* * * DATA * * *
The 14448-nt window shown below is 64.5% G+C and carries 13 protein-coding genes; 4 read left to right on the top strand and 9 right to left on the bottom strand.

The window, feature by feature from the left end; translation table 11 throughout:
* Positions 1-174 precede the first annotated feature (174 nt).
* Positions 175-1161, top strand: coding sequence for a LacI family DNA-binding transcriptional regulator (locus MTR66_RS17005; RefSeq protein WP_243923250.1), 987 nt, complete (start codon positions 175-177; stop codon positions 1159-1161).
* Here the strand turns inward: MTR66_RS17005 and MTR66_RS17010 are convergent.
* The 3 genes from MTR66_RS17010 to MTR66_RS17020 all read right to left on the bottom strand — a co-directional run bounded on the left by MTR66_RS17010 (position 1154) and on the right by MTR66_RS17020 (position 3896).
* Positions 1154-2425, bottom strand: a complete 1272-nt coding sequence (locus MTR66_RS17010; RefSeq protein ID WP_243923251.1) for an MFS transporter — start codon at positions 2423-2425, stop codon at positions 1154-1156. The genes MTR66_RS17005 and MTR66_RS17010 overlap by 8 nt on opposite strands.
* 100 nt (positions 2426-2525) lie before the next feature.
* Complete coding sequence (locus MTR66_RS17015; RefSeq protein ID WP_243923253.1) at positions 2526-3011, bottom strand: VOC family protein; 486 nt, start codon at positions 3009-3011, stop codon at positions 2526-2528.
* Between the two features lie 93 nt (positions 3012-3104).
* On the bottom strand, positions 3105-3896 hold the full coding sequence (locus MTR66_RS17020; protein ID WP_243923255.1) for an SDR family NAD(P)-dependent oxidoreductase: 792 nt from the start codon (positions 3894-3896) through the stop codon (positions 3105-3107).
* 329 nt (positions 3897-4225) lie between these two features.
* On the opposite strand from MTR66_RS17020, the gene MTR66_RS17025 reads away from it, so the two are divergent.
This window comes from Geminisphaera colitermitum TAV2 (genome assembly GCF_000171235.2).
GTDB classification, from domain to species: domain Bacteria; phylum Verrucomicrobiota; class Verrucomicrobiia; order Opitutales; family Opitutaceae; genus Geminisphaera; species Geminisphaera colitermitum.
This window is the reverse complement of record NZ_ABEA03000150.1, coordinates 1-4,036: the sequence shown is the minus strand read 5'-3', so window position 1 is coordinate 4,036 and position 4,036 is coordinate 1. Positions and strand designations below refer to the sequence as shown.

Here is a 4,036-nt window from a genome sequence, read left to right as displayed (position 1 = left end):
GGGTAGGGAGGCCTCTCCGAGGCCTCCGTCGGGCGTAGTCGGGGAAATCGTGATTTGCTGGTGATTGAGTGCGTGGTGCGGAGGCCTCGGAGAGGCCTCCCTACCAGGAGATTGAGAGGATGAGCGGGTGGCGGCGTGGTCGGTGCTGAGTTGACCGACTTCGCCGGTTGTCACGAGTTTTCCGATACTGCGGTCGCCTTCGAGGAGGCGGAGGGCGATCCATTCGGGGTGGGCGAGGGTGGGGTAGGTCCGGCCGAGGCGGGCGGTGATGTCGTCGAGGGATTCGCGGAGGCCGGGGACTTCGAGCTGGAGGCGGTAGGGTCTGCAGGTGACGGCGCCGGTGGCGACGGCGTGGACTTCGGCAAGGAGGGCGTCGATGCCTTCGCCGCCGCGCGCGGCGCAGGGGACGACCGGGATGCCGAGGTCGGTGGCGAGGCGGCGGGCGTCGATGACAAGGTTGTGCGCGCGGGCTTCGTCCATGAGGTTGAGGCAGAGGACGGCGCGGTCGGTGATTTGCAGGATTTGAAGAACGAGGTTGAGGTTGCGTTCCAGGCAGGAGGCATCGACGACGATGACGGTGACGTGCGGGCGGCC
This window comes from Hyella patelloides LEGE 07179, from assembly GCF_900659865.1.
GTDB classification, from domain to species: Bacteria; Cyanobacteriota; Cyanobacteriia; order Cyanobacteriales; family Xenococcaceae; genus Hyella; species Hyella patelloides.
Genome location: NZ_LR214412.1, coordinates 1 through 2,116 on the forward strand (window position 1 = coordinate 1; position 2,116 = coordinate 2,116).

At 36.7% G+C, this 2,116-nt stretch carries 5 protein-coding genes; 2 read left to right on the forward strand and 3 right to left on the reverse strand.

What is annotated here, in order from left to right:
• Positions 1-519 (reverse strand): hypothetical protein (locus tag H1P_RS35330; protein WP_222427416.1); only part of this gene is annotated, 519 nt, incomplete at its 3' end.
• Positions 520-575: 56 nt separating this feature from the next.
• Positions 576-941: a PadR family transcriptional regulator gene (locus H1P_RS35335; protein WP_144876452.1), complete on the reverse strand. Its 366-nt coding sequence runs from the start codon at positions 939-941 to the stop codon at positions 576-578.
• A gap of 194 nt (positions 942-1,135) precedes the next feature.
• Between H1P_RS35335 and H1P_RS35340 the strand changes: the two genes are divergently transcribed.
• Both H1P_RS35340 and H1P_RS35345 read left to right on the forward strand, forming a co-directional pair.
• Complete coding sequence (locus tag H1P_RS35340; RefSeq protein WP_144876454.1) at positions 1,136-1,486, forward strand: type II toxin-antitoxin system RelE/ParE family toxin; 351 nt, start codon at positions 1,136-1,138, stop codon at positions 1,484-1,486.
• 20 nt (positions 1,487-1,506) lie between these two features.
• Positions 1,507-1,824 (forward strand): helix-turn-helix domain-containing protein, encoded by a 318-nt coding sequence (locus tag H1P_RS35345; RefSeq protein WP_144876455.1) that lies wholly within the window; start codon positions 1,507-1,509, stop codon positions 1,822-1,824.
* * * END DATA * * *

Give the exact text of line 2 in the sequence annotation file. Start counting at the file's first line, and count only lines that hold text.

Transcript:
The window, feature by feature from the left end; translation table 11 throughout: